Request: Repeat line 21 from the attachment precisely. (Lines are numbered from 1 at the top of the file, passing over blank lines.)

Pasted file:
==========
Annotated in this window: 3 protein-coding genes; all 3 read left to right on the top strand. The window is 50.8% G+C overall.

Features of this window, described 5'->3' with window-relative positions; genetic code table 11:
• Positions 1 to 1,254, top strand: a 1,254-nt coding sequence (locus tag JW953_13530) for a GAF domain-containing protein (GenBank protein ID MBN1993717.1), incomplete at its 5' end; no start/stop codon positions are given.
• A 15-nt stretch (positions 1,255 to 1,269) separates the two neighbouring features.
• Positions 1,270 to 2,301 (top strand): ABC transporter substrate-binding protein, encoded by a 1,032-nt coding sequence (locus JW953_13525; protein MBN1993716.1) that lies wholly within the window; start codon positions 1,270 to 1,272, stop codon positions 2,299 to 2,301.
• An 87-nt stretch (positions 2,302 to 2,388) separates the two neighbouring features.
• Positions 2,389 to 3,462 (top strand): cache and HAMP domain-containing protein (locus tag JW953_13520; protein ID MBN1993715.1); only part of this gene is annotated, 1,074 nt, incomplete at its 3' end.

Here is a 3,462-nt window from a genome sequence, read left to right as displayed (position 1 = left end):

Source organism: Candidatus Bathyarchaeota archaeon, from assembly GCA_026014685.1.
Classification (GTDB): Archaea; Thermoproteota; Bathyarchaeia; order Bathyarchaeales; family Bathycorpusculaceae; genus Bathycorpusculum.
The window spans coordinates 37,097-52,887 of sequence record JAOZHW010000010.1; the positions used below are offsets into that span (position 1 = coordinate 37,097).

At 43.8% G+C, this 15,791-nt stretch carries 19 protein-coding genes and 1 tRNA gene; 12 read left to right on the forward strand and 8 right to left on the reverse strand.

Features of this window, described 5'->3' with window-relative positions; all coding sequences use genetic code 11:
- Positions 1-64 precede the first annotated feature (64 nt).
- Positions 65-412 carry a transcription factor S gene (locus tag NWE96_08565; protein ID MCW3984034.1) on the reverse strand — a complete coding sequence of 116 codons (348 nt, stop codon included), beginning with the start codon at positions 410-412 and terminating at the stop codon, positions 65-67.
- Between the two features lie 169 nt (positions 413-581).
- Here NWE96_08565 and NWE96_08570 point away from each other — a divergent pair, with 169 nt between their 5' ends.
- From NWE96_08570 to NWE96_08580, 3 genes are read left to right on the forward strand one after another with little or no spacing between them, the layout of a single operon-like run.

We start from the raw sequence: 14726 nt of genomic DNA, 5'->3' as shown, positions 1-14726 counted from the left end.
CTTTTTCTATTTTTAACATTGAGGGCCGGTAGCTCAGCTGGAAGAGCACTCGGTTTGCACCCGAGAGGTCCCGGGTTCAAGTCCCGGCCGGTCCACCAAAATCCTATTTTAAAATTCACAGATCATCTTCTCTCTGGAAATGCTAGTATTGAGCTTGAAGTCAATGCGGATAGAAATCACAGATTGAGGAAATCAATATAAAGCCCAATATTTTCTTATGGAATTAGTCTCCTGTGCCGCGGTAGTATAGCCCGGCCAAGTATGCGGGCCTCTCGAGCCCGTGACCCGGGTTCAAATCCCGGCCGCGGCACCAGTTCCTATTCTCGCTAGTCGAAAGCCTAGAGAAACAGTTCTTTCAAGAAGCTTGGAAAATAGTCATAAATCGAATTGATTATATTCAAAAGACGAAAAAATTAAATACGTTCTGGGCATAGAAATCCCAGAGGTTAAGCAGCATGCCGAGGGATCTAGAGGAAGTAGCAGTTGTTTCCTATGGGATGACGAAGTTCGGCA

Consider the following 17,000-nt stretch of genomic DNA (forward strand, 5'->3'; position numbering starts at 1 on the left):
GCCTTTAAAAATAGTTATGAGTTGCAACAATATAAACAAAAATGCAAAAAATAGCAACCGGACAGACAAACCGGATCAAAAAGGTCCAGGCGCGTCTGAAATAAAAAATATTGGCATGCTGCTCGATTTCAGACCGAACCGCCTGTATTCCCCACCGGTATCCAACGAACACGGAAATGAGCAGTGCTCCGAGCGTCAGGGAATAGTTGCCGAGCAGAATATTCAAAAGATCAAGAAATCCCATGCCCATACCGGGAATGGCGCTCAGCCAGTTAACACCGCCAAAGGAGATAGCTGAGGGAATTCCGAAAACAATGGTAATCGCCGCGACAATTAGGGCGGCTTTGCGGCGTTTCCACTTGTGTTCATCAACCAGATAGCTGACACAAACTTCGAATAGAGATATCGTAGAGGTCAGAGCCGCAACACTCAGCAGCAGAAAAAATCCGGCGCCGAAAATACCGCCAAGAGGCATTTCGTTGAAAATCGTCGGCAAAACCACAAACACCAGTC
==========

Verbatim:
Consider the following 17,000-nt stretch of genomic DNA (forward strand, 5'->3'; position numbering starts at 1 on the left):